The mythological idea of the Ganges River is more valued than the river itself, says the Observer Research Network.
Thomson Reuters Foundation / May 5, 2015
by Cameron Conaway
The Ganges River Ganga in Hindi begins over 3,000 meters above sea level on the Indian side of the snow-capped Himalayan mountains, but for many its story begins in the matted hair of Lord Shiva.
How climate change is drying it up, how excessive damming is proving disastrous, how the pollution that has been reported on for decades is still occurring—these are simply not part of the ancient story.
As such, sound scientific data about the plight of the Ganga is often dismissed as nonsensical or is, in the context of politics, reframed into a more populous-friendly message such as what Prime Minister Narendra Modi said when he took office on May 26, 2014: “Mother Ganga needs someone to take her out of this dirt and she’s chosen me to do the work.
One NGO, the Delhi-based Observer Research Foundation (ORF), a nonprofit think-tank involved in regional and transboundary resource management of water, created the first social perception analysis to study the contentious, ideological divide between religion and rivers in India. In one thematic area of the study, 150 interviews and 500 surveys sought to glean the link between religious value and conservation efforts in the Ganga basin. What ORF published in their report titled “Attitudes towards Water in India” is troubling.
“A large number of respondents felt that the religious value of the Ganga was non-negotiable,” said Sonali Mittra, a co-author on the study. “Some respondents even suggested that the scale of traditional rituals such as corpse immersions in the Ganga were so low that they ‘did not really upset the ecological balance or biodiversity’ and that immersion of dead bodies in the river had in no way been found to hinder water management initiatives in the Ganga. The mythological idea of the Ganga is indeed more valued than the river itself.”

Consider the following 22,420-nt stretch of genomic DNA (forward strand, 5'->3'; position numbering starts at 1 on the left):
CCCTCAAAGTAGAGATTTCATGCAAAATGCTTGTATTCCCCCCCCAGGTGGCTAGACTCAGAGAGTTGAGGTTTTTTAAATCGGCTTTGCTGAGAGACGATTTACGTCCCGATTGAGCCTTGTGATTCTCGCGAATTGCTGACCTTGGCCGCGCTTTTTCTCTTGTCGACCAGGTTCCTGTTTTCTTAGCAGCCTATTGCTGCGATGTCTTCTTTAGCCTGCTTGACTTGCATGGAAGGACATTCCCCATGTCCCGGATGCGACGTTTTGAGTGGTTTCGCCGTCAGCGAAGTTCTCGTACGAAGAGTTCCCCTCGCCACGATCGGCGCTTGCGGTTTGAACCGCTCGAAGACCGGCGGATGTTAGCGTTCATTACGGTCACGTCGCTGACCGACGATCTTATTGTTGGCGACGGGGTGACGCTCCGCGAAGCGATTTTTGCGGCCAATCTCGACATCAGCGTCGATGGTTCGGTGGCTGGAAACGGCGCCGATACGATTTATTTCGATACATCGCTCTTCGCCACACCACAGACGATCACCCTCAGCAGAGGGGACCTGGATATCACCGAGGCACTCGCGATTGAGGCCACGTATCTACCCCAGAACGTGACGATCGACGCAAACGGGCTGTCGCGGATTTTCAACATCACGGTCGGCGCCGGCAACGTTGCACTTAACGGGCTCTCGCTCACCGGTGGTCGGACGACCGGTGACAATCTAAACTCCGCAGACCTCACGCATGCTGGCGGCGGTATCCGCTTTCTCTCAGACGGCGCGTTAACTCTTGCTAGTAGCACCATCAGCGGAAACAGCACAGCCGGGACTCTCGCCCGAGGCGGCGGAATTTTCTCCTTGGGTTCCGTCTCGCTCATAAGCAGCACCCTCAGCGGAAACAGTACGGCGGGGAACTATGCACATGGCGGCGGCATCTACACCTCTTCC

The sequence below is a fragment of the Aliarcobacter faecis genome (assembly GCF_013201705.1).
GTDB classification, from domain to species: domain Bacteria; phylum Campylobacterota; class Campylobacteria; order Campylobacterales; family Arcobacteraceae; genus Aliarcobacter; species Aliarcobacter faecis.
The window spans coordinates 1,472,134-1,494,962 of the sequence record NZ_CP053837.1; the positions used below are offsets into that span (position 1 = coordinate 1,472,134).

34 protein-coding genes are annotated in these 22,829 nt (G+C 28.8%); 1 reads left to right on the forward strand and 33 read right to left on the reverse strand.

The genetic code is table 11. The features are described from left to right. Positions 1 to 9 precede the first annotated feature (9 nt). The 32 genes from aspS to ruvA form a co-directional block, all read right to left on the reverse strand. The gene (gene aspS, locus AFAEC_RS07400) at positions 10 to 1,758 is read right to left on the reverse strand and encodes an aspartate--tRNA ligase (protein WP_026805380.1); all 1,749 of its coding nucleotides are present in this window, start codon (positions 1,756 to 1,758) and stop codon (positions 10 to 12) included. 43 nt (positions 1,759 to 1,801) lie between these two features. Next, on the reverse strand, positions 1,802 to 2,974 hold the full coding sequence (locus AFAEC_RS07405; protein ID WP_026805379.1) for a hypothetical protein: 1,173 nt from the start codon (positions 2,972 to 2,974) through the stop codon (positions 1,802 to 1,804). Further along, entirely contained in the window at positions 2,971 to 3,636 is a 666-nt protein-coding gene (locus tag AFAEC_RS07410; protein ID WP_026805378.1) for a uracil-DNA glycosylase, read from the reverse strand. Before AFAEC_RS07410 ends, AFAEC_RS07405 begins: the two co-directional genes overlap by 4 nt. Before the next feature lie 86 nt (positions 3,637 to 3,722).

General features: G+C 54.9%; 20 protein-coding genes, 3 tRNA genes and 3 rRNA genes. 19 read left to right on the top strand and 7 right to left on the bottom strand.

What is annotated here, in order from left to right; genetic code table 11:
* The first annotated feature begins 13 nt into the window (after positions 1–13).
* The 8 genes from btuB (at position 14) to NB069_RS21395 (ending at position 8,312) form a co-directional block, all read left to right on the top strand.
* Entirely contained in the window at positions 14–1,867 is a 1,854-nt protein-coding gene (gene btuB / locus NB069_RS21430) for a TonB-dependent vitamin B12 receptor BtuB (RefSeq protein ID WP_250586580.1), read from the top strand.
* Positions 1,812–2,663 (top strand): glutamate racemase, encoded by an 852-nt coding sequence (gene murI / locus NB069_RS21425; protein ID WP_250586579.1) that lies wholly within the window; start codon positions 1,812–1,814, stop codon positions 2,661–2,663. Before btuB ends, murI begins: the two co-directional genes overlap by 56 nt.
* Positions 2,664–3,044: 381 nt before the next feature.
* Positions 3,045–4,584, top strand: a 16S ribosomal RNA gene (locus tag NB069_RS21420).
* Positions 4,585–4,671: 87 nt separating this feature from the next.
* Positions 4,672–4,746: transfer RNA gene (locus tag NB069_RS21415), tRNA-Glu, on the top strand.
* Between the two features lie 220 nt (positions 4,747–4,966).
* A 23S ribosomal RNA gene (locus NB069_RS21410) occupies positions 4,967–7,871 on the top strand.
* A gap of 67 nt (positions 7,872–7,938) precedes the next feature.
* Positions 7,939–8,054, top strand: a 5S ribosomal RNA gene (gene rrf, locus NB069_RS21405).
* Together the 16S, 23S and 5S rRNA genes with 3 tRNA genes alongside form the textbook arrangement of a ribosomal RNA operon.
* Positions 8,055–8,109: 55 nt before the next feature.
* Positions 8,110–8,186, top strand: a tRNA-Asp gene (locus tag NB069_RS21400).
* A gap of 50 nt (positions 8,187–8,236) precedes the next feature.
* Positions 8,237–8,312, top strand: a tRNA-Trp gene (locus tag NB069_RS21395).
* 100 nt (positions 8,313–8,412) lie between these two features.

As the story goes, Ganga lived a happy life in the heavens. But when Sagara sent his 60,000 sons out to find a special horse, and in their quest they were all burned to death by Kapila, the disgraceful manner of these deaths meant that their souls would not be given salvation. This is when Bhagiratha, grandson of Sagara and therefore son of one of those 60,000, believed that if he could bring the holy river Ganga down to earth and even the netherworld that their souls would be released to heaven. Bhagiratha prayed to Brahma and Brahma accepted the request.
Ganga was insulted; she vowed to destroy every part of earth and the netherworlds as she made her descent. But Lord Shiva stood beneath the raging Ganga, and as she flowed through his hair and into earth and into the netherworlds her pace slowed down, her anger subsided and she was released as small streams. Regarded as the only river to flow through all three worlds, Ganga decided to stay on earth so she could purify those who came into contact with her.
DIVERTING ATTENTION FROM POLLUTERS
“In casting blame only on those who believe deeply in the mythological story,” said an ORF spokesperson, “we are diverting attention from the major polluters. It is generally seen that the poor or vulnerable river communities are the major polluters, but much research indicates that it is industries and urban centres who are more responsible.
Climate change lies at the interstice of food and energy security, industrial development and ecological degradation, and the International Water Resource Management Institute estimates that water demand in India will increase 32% by 2050. If there has ever been a time to bridge the division between science and religion it is now. This is a frightening time for Mother Ganga and the nearly 500 million people who are sustained by her waters.”
More than any of the world’s rivers, the Ganges contains multitudes. No river is as cared for and in need of caring. No river’s mythology is as intertwined into its hydrology. No river is as preserved by old stories and as desperate for new stories. The Ganges is often talked about in the context of its juxtapositions—of deification and defecation, of the solemn and the fantastic, of prayers and pathogens—and it seems to hold these as well as it holds scenic row boats at dawn.
Except that it doesn’t. It can’t. And any indication that it can is a mirage. What the Ganga needs, aside from a legislative body truly dedicated to enforcing existing usage and pollution laws, is either a new story or the willingness from all parties to balance several stories simultaneously.